Presentation on theme: "The Prairies 1870-1896. Intro This chapter will focus on the story of the CPR, and the treaty process pursued by the Canadian government with the Native."— Presentation transcript:
Intro This chapter will focus on the story of the CPR, and the treaty process pursued by the Canadian government with the Native peoples of the prairies. We will also take a closer look at the Métis and their struggle with the government which reached a boiling point in 1885 with the Northwest Rebellion.
The Métis Flee Westward The Manitoba Act, 1870 protected the Métis and their rights. It made French and English the official languages of the province, and it provided for two educational systems—Protestant and Roman Catholic. In addition, 1.4 million acres were reserved as Métis farmland. The troops ordered to keep the peace abused the Métis, actions which were not punished by government. Moreover, the issue of land ownership was not straightforward. The Métis were issued two kinds of scrip (a piece of paper that was similar to money), which enabled them to exchange it for either land or money.
The Métis Flee Westward New problems arose as land speculators began to buy the land for less than what it was worth Métis did not understand the value of the scrip because their traditional economy did not include money or deeds. The speculators then used this land as collateral for larger bank loans, which provided them with more investment capital. As a result, many Métis left Manitoba and gravitated to the Northwest where they tried to recreate their settlement. (fig. 5-1)
The Métis in the Northwest The Métis recreated the seigneurial patterns in the Red River. Life was good for the Métis, until the bison began to disappear in the early 1870s due to their removal to free up land for settlement in the United States and the Canadian Northwest. This decline greatly alarmed the Métis, who adopted the “Laws of St. Laurent” in 1873, which governed all aspects of life in the settlement, including restrictions on the bison hunt in order to preserve it. (Read The Laws of St. Laurent p. 173).
The Métis in the Northwest The Chief Factor at Fort Carlton—the main HBC post in the area—was Lawrence Clarke. He believed that the Métis were inferior, and tried to lower the Métis standard of living. He gave the Métis temporary contracts (p. 173) instead of offering them full-time work, and he paid them as little as possible- trade goods instead of cash=cut down costs of HBC Clarke became the magistrate (pg. 174), which gave him sweeping powers to maintain order and benefit the HBC. The Métis who objected to the low pay, or who attempted to strike for better wages, could be imprisoned.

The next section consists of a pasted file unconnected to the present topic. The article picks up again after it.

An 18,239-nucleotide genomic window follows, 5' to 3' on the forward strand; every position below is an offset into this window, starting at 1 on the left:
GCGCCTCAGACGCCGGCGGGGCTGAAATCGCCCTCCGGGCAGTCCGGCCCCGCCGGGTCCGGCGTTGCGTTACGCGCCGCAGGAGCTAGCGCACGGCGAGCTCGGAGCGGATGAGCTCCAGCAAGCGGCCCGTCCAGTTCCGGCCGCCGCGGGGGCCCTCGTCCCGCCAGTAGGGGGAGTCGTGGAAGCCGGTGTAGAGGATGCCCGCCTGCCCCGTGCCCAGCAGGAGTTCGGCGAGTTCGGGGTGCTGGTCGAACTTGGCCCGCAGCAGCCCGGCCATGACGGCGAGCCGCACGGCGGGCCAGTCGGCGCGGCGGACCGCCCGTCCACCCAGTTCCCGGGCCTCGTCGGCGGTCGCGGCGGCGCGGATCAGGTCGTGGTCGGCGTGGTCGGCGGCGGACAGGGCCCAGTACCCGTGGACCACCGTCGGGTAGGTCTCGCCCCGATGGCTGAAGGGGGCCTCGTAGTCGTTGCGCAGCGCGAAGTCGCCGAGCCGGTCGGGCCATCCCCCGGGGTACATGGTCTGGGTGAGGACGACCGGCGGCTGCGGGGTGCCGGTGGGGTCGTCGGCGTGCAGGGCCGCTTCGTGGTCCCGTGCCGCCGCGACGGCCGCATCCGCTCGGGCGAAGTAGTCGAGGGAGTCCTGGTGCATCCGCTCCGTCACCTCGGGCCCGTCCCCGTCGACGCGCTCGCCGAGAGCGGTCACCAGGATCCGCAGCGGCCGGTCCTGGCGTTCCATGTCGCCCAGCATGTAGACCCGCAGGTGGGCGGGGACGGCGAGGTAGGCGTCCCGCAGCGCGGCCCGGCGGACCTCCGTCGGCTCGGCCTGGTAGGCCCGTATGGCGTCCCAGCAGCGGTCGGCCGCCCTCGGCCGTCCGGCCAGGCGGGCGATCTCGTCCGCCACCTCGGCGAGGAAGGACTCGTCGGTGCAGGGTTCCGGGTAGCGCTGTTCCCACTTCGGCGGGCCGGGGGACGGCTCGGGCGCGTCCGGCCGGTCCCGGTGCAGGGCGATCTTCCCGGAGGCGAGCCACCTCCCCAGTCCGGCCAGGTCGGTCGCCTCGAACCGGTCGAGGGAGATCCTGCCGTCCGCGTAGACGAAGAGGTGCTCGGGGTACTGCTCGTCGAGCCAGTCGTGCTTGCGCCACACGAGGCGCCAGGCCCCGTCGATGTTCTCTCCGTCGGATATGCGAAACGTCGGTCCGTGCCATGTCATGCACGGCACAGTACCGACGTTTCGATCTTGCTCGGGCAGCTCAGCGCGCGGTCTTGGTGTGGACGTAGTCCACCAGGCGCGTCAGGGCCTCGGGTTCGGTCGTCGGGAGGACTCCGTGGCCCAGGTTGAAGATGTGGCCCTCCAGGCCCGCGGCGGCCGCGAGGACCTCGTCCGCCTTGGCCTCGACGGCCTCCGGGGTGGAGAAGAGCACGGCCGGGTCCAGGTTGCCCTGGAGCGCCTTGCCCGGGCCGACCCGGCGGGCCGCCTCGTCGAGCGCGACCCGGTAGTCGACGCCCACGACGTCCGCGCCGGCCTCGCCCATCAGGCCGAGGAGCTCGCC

Under the leadership of Alexander Mackenzie (from 1873-1878), the Métis were largely ignored. It was impossible to make pemmican, which meant loss of food and income for the Métis. When a group of Métis outside the community of St. Laurent began hunting bison before the official St. Laurent hunt had began, Gabriel Dumont, the Métis president of St. Laurent, arrested and fined the participants. Those arrested appealed to Chief Factor Clarke, who issued warrants for the arrest of Dumont and others. The Canadian government agreed that Dumont had acted properly, but they did not censure Clarke, who went ahead and arrested Dumont and his men. He tried them at Fort Carlton, acting as magistrate. The Métis in the Northwest
Only minor fines were imposed, but this incident invalidated the Métis’s Laws of St. Laurent and took away their authority to regulate the buffalo hunt. Following the incident, a priest living in St. Laurent wrote “Everyone took their freedom and ran on the buffalo without any guide than their insatiable (p. 176) keenness, passion for killing, greed and avarice (p. 176). Anarchy (p. 176) and self-interest reigned on the prairie.” (Cranny et. al 176) The Métis were left powerless, without laws to conserve their livelihood.
The Whisky Traders and the NWMP During the 1870s, control of the Northwest gradually passed from the HBC to the Canadian government. One of the first problems facing Ottawa was a fur trade issue. Small American fur-trade companies dominated trade in present-day southern Alberta. These companies traded strong liquor to the Native peoples in return for buffalo robes and other fur. The principal post was Fort Whoop- Up. The liquor traded caused widespread alcoholism among Native peoples, resulting in malnutrition, disease and death.
The Whisky Traders and the NWMP In response, the Canadian government created the North West Mounted Police in 1873, which was to serve both as a police force and a paramilitary organization. (p. 177) Their primary task was to drive out the Whisky traders. This process was hastened (quickened) by an incident involving the whisky traders and the Assiniboin people in 1874. 30 Assiniboin lost their lives. This is known as the Cypress Hills Massacre. The NWMP sent 300 troops to establish control of the area, but by the time they arrived the whisky traders fled to US.